8. The method of claim 7 wherein each of the block windows is associated with an equal number of file blocks.

9. The method of claim 7 wherein, for each block window, generating a plurality of coded blocks comprises combining the associated file blocks using a vector of coding coefficients associated with the block window.

10. The method of claim 9 wherein, for each block window, the associated coding coefficients are selected such that coded blocks generated for the block window are linearly independent of one another with high probability.

11. The method of claim 9 wherein, writing the coded blocks to the hard disk drive comprises, for each coded block, writing a corresponding vector of coefficients to the hard disk drive.

12. A method for reading a file from a hard disk drive (HDD), the method comprising: determining the location of a plurality of coded blocks stored upon a hard disk drive (HDD) and associated with a file; selecting a first one of the coded blocks to read; reading the first coded block and a corresponding first vector of coefficients from the HDD; based in part upon the first vector of coefficients, selecting a second one of the coded blocks to read; and reading the second coded block and a corresponding second vector of coefficients from the HDD.

13. The method of claim 12 wherein selecting a first one of the coded blocks to read comprises determining the coded block physically closest to a HDD head.

Description:

GOVERNMENT RIGHTS

This invention was made with government support under Contract No. FA9550-09-1-0196 awarded by the Air Force Office of Scientific Research and under Contract No. W911NF-07-1-0029 awarded by the Army Research Office. The government has certain rights in the invention.

FIELD

Subject matter disclosed herein relates generally to data storage and, more particularly, to techniques and systems for increasing data access speeds in a data storage device using coding.

BACKGROUND

The hard disk drive has been a staple of data storage networks for some time. In the last two decades, the cost of hard disk drives has steadily decreased while the density of data stored on these drives has increased significantly, yielding cheaper and higher capacity storage devices. Solid state storage devices have also become increasingly popular, especially in portable devices, owing to certain performance benefits. For example, the lack of moving parts in solid state drives allows data read times to be relatively constant across the device. In addition, there is no physical read-head bottleneck in solid state drives. Conversely, the physical movement of actuators, read/write heads, and platters in hard disk drives can result in access times for a single block of data that can be on the order of a few milliseconds to tens of milliseconds in many instances. As such, hard disk drives can create bottlenecks in modern input/output (I/O) systems.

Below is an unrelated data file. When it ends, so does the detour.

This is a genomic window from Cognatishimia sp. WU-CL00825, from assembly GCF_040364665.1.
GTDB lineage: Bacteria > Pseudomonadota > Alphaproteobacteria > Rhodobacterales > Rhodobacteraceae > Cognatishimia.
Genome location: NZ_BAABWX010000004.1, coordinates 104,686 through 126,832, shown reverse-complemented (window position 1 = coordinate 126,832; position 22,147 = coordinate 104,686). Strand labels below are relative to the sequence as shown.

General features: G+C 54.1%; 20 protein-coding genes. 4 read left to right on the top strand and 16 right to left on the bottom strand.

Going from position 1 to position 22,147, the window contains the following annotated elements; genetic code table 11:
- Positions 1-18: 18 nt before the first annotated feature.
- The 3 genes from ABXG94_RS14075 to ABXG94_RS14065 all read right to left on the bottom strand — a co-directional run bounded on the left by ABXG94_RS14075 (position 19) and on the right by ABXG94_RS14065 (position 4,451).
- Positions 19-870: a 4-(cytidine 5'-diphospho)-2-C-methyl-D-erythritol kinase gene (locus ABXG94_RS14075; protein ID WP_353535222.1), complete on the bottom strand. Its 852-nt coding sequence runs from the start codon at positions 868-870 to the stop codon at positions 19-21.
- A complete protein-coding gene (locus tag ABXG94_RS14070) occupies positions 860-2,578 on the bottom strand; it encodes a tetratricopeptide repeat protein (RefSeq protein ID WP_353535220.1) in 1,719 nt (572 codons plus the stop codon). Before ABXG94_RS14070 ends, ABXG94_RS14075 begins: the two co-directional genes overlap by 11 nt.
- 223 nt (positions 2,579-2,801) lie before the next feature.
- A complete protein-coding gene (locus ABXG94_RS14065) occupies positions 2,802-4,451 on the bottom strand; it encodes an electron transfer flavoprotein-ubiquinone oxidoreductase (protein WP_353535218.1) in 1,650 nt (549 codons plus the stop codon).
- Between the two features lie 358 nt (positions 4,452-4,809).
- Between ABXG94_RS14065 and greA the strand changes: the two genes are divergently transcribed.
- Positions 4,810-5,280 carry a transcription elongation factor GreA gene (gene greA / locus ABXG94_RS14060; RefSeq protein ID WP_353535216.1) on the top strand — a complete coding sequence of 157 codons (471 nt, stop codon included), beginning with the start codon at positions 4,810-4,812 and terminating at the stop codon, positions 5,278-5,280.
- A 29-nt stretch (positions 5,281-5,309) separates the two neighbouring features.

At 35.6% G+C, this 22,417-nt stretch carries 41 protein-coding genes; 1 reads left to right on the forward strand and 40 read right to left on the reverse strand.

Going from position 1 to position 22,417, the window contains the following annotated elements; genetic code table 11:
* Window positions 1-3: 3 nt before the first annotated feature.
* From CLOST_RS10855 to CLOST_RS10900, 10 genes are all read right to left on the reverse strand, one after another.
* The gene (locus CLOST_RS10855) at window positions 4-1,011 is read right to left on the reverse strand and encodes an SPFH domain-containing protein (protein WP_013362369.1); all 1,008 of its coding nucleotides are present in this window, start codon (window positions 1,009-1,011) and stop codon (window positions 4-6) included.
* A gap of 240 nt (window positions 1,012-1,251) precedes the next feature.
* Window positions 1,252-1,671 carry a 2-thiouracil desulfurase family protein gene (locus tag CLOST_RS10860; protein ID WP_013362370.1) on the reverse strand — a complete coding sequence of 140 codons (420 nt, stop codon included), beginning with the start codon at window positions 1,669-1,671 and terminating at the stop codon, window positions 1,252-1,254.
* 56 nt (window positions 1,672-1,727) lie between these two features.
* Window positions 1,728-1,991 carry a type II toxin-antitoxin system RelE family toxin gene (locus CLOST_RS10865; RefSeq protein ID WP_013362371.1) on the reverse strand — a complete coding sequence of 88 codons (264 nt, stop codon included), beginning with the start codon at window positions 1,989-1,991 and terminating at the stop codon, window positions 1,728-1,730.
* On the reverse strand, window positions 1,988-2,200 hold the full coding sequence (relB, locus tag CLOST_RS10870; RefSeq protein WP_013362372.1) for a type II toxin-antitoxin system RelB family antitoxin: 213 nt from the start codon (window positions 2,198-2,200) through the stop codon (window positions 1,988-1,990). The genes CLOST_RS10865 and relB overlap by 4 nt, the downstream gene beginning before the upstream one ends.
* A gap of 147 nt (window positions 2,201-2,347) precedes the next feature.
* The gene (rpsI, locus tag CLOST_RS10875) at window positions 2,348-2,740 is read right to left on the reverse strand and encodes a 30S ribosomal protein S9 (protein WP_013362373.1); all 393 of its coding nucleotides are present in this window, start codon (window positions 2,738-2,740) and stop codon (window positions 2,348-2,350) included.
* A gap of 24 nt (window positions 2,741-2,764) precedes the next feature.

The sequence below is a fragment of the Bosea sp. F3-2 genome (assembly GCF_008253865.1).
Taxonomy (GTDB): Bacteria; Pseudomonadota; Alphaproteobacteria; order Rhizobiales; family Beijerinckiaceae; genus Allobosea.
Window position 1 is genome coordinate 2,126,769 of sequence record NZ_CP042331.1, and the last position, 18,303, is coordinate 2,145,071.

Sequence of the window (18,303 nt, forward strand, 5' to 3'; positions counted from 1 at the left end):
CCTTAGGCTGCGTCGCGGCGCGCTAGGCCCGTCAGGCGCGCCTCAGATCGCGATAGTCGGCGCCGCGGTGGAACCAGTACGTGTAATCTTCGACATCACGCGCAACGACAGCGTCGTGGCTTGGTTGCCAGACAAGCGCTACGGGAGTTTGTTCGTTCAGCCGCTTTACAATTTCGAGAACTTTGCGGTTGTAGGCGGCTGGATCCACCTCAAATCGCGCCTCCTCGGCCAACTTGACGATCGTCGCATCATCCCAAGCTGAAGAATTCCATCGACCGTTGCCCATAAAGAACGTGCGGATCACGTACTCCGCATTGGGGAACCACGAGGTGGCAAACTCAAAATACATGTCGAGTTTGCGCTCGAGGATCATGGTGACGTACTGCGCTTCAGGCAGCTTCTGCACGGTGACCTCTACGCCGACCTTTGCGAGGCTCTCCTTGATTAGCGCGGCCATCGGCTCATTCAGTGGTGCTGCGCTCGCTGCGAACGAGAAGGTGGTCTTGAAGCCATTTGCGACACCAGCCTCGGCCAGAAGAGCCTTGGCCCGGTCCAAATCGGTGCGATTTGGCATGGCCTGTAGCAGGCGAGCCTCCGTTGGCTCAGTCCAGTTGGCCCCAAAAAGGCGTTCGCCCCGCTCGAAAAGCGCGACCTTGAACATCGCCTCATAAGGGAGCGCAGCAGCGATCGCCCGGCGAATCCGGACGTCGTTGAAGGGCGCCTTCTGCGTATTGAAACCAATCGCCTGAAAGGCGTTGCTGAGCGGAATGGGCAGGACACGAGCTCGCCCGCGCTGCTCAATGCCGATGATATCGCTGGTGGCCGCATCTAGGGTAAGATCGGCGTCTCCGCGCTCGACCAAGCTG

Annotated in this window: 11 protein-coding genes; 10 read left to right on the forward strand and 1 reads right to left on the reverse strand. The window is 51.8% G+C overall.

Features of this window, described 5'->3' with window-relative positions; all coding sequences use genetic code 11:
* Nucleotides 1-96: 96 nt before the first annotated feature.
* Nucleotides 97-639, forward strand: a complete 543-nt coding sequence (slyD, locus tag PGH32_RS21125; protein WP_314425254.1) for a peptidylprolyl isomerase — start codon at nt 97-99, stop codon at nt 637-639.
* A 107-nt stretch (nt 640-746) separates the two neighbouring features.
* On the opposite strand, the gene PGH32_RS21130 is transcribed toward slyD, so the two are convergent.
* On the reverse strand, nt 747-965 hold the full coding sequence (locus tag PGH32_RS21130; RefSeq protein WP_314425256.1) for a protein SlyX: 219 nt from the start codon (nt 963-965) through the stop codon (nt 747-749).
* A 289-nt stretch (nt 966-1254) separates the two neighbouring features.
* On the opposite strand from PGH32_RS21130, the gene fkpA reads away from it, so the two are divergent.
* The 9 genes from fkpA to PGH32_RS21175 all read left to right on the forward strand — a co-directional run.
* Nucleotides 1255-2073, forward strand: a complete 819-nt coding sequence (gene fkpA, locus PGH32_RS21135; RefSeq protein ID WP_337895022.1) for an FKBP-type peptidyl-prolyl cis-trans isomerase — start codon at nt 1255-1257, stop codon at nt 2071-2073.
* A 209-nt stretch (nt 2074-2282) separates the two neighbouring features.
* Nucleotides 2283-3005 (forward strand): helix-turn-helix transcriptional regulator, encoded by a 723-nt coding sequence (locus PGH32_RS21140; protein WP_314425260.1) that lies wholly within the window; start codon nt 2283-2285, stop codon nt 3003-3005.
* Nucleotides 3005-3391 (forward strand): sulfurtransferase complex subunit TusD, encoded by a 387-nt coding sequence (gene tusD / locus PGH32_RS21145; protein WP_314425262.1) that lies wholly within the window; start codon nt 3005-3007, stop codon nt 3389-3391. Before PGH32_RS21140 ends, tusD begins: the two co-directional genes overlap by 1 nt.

The bottlenecks associated with hard disk drives have motivated the development of numerous I/O latency reduction algorithms for such drives. These algorithms include, for example, read-ahead algorithms and more complex variants thereof. Typically, these algorithms rely on scheduling schemes that predict and exploit common access patterns. However, such algorithms are failing to keep up with growing demands for I/O access speed increases.

There is a general need for techniques that are capable of reducing average access times in hard disk drives and other data storage devices that have moving mechanical parts.

SUMMARY

In various embodiments described herein, techniques and systems are provided that use coding to reduce average access times in data storage devices that have moving mechanical parts (e.g., hard disk drives and other disk-based data storage devices). In at least one embodiment, a simple internal coding scheme is provided for disk-based data storage devices and systems that uses coding across drive blocks to reduce average block read times. Coded seeking may then be employed to read data from the data storage device in a rapid and efficient manner. In a conventional disk drive, a drive controller will typically seek and retrieve an individual data block from a disk or platter in response to a read request (e.g., a data block stored at a particular sector on the disk). Using coded seeking, the controller may instead identify and retrieve an innovative coded block that is closest to the position of a read head in response to a read request. That is, for each request that arrives at a disk controller, the controller may seek one of many coded data blocks that contain useful information that is closest to the current read head position, in a manner that reduces average physical drive movement. In this fashion, average seek times of individual data blocks can be reduced.